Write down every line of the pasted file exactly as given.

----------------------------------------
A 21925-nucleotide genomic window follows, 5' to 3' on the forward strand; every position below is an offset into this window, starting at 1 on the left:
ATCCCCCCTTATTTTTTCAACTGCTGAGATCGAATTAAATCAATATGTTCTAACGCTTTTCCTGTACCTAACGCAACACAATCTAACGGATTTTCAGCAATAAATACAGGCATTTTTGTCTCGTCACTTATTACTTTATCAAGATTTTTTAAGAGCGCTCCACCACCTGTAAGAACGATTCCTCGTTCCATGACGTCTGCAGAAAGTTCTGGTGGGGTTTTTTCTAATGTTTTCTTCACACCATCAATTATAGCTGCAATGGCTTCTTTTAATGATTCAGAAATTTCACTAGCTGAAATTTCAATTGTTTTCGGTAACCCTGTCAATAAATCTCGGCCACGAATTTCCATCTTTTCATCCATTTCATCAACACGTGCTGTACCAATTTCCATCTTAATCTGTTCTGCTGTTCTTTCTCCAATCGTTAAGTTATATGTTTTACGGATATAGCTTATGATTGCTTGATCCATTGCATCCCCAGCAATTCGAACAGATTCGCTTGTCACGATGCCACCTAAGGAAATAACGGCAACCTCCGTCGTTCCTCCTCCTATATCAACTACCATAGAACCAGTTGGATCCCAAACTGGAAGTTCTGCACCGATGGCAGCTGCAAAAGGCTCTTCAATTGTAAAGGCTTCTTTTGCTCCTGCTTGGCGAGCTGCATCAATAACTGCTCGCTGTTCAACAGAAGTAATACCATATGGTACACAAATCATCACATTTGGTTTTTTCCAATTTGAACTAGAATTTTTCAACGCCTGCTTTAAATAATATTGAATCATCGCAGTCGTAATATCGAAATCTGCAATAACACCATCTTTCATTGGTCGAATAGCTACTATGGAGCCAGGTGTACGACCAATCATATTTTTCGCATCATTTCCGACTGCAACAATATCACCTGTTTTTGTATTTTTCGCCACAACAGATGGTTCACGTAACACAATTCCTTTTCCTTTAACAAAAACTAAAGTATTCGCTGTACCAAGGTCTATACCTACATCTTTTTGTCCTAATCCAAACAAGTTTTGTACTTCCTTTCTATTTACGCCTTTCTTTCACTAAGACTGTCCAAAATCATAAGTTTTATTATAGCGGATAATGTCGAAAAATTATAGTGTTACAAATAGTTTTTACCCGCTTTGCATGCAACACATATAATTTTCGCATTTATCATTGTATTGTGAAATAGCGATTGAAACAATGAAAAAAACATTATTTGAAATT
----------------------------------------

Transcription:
A 21925-nucleotide genomic window follows, 5' to 3' on the forward strand; every position below is an offset into this window, starting at 1 on the left:
ATCCCCCCTTATTTTTTCAACTGCTGAGATCGAATTAAATCAATATGTTCTAACGCTTTTCCTGTACCTAACGCAACACAATCTAACGGATTTTCAGCAATAAATACAGGCATTTTTGTCTCGTCACTTATTACTTTATCAAGATTTTTTAAGAGCGCTCCACCACCTGTAAGAACGATTCCTCGTTCCATGACGTCTGCAGAAAGTTCTGGTGGGGTTTTTTCTAATGTTTTCTTCACACCATCAATTATAGCTGCAATGGCTTCTTTTAATGATTCAGAAATTTCACTAGCTGAAATTTCAATTGTTTTCGGTAACCCTGTCAATAAATCTCGGCCACGAATTTCCATCTTTTCATCCATTTCATCAACACGTGCTGTACCAATTTCCATCTTAATCTGTTCTGCTGTTCTTTCTCCAATCGTTAAGTTATATGTTTTACGGATATAGCTTATGATTGCTTGATCCATTGCATCCCCAGCAATTCGAACAGATTCGCTTGTCACGATGCCACCTAAGGAAATAACGGCAACCTCCGTCGTTCCTCCTCCTATATCAACTACCATAGAACCAGTTGGATCCCAAACTGGAAGTTCTGCACCGATGGCAGCTGCAAAAGGCTCTTCAATTGTAAAGGCTTCTTTTGCTCCTGCTTGGCGAGCTGCATCAATAACTGCTCGCTGTTCAACAGAAGTAATACCATATGGTACACAAATCATCACATTTGGTTTTTTCCAATTTGAACTAGAATTTTTCAACGCCTGCTTTAAATAATATTGAATCATCGCAGTCGTAATATCGAAATCTGCAATAACACCATCTTTCATTGGTCGAATAGCTACTATGGAGCCAGGTGTACGACCAATCATATTTTTCGCATCATTTCCGACTGCAACAATATCACCTGTTTTTGTATTTTTCGCCACAACAGATGGTTCACGTAACACAATTCCTTTTCCTTTAACAAAAACTAAAGTATTCGCTGTACCAAGGTCTATACCTACATCTTTTTGTCCTAATCCAAACAAGTTTTGTACTTCCTTTCTATTTACGCCTTTCTTTCACTAAGACTGTCCAAAATCATAAGTTTTATTATAGCGGATAATGTCGAAAAATTATAGTGTTACAAATAGTTTTTACCCGCTTTGCATGCAACACATATAATTTTCGCATTTATCATTGTATTGTGAAATAGCGATTGAAACAATGAAAAAAACATTATTTGAAATT